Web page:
Originally released as a DVD in 2006, The Secret quickly became an international hit, boosted by the endorsement of celebrities such as the US talk-show queen Oprah Winfrey, who sent sales soaring when she waxed lyrical about its philosophy on Larry King's talk show.

Two books, The Secret and a companion volume, The Secret Gratitude Book, swiftly followed the film. At one point the book of The Secret topped the New York Times bestseller list, while the DVD was at number one in the Amazon chart.

The book argues that positive thinking – or the "law of attraction" – can help individuals to achieve whatever they want in life, and claims that it was this philosophy which helped greats such as Plato and Einstein achieve success.

The Secret of Teen Power will also centre on this law of attraction, but will focus on applying it to school, self-image, friendships and relationships. The Secret has been credited with reviving the market for self-help books, and has been compared to classics such as The Road Less Travelled and Feel the Fear and Do It Anyway.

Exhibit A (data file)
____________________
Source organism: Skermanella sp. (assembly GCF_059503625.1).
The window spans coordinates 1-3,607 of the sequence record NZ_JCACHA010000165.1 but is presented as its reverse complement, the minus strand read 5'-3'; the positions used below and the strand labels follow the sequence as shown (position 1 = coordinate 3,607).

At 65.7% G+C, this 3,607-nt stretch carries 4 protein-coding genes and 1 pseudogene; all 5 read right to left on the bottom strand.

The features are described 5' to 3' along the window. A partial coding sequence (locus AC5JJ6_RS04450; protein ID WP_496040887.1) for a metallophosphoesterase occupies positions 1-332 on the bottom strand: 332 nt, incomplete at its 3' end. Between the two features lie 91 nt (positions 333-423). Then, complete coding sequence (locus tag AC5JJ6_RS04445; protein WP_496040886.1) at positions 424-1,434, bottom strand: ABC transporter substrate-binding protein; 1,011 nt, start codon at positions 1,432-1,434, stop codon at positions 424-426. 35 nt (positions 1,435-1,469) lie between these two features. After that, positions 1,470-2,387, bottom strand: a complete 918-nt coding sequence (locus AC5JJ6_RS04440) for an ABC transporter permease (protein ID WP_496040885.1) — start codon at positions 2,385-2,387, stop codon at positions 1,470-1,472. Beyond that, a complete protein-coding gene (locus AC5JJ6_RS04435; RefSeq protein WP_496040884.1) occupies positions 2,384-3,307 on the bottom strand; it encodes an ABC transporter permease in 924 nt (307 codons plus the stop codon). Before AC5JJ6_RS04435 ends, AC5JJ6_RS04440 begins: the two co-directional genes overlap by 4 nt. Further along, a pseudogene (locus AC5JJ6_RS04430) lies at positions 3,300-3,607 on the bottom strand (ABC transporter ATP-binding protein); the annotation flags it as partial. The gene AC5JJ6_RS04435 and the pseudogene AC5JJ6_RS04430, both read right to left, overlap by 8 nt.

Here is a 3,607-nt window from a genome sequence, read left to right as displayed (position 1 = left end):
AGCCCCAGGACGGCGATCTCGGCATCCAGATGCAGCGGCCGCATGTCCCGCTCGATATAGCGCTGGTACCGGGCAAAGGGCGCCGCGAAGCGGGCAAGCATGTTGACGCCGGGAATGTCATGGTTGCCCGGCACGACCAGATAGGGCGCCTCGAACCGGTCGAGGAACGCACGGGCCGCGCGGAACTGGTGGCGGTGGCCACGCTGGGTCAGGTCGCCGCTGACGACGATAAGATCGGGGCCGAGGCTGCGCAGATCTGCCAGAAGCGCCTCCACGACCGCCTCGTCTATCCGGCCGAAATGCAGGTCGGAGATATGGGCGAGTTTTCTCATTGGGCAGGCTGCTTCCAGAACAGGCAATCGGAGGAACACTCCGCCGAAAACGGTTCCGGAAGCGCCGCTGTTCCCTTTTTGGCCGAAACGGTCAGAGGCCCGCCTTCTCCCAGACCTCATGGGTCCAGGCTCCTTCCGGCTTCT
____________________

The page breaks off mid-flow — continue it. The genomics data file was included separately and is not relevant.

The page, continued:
"Its success has been one of the major contributing factors in the strong growth of self-help titles, with sales of these books up 40 per cent over the past three years," said Ben Howes, a spokesman for Amazon.

Despite its continuing popularity, the book has been widely criticised for its quasi-mystical, pseudo-historical tone and its incredible claims.

Life and Style
ebookNow available in paperback
ebooks
ebookA delicious collection of 50 meaty main courses
Latest stories from i100
Have you tried new the Independent Digital Edition apps?
SPONSORED FEATURES

ES Rentals

    Independent Dating
    and  

    By clicking 'Search' you
    are agreeing to our
    Terms of Use.

    iJobs Job Widget
    iJobs General

    Recruitment Genius: Systems and Network Support Analyst

    £26000 - £32000 per annum: Recruitment Genius: Our client is a rapidly expandi...